How to Install a Bathroom Faucet

4 Materials
3 Hours
Learning to install a bathroom faucet is an easy project that will make a huge difference in your bathroom. Not only will it update the look of your vanity and sink but improvements like these increase the resale value of your home. This tutorial will teach you how to remove an old sink faucet and in install a new one. Replacing a faucet can be done in a few hours with simple tools.
Step one: identify your current faucet
Before you buy a new faucet to replace the old one you need to make sure it will fit your sink. Your sink will have either one or three holes for the faucet. The holes will either be center set or widespread. The holes may be in the sink or in the countertop. Make sure you check and measure your sink before buying your new faucet.

In my case I have a three hole, widespread installation that will be going into the counter top.
Start by shutting off the wall valves and turning on the faucet to drain out residual water in the pipes. You can also turn off the main water supply to the house if for some reason the valves won’t turn (but obviously none of the other water sources will work until you turn it back on)
Under the sink, there are typically nuts and washers securing the faucet. Remove any hardware in this area including the clamp bolt from the drain rod extension. Lift the faucet out from the top.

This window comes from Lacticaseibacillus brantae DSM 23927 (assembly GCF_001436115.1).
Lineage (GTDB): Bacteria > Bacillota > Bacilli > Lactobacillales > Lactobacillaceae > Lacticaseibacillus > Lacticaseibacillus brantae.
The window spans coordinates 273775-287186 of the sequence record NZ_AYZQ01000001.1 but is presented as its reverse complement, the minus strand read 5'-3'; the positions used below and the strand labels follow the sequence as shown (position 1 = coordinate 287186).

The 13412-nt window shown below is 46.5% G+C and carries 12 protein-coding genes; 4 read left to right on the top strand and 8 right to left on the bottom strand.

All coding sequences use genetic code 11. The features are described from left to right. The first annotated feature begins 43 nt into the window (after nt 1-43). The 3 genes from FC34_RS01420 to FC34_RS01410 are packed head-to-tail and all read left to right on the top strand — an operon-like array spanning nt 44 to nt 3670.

Use an adjustable wrench to loosen and remove the flexible extension from the faucet. Drain the remaining water into the bucket. Next, remove the flexible line from the shutoff valve.
Unscrew the mounting nut that is holding the flange and tailpiece onto the sink basin as far down as it will go.
Again, this may take an adjustable wrench
Disconnect the drain flange from the tailpiece.

Depending on the type of faucet you purchased and whether it has three holes and the other factors we determined at the beginning the steps may vary slightly but in general installation is going to be the same.
Were are pretty much doing the de-installation, but in reverse.
Follow the manufacturer’s directions for specific installation instructions.
Unscrew the nuts and washers off the bottom of the spout and hot and cold water handles. FYI, hot goes on the left and cold goes on the right.
Place the spout and handles through the mounting holes and secure from underneath with the washers and nuts.
Align the tabs and quick connects and snap them into place on the receiving tube.
Apply just a little bit of silicone under the flange. Position the drain body on the bottom of the sink — making sure the pivot hole is facing the back — and screw the flange on from the top side.
Underneath, tighten the nut and gasket. On the top, use mineral spirits to clean up any excess silicone. Install the drain rod next. Unscrew the pivot nut on the drain body, insert the horizontal rod through the hole in the stopper, and replace the nut. Push the horizontal rod down and secure the lift rod to the strap with the screw. Test the lift rod.
Reconnect the supply lines to the faucet.
Turn the water on
Turn the water valve back on and turn the water on. Test the faucet.
Check for leaks. If something is leaking you probably just need to tighten it up.
Suggested materials:
  • Sink faucet   (Peerless)
  • Silicon   (hardware store)
  • Wrench   (hardware store)
See all materials
Adrienne Carrie Hubbard | Crafty Little Gnome
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